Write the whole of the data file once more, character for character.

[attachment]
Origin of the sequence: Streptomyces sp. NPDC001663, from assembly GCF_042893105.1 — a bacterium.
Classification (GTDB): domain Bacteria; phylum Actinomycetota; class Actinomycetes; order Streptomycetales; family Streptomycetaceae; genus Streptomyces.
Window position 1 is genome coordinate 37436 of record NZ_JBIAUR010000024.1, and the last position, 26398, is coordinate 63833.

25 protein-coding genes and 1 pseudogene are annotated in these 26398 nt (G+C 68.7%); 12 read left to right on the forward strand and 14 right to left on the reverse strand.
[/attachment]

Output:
Origin of the sequence: Streptomyces sp. NPDC001663, from assembly GCF_042893105.1 — a bacterium.
Classification (GTDB): domain Bacteria; phylum Actinomycetota; class Actinomycetes; order Streptomycetales; family Streptomycetaceae; genus Streptomyces.
Window position 1 is genome coordinate 37436 of record NZ_JBIAUR010000024.1, and the last position, 26398, is coordinate 63833.

25 protein-coding genes and 1 pseudogene are annotated in these 26398 nt (G+C 68.7%); 12 read left to right on the forward strand and 14 right to left on the reverse strand.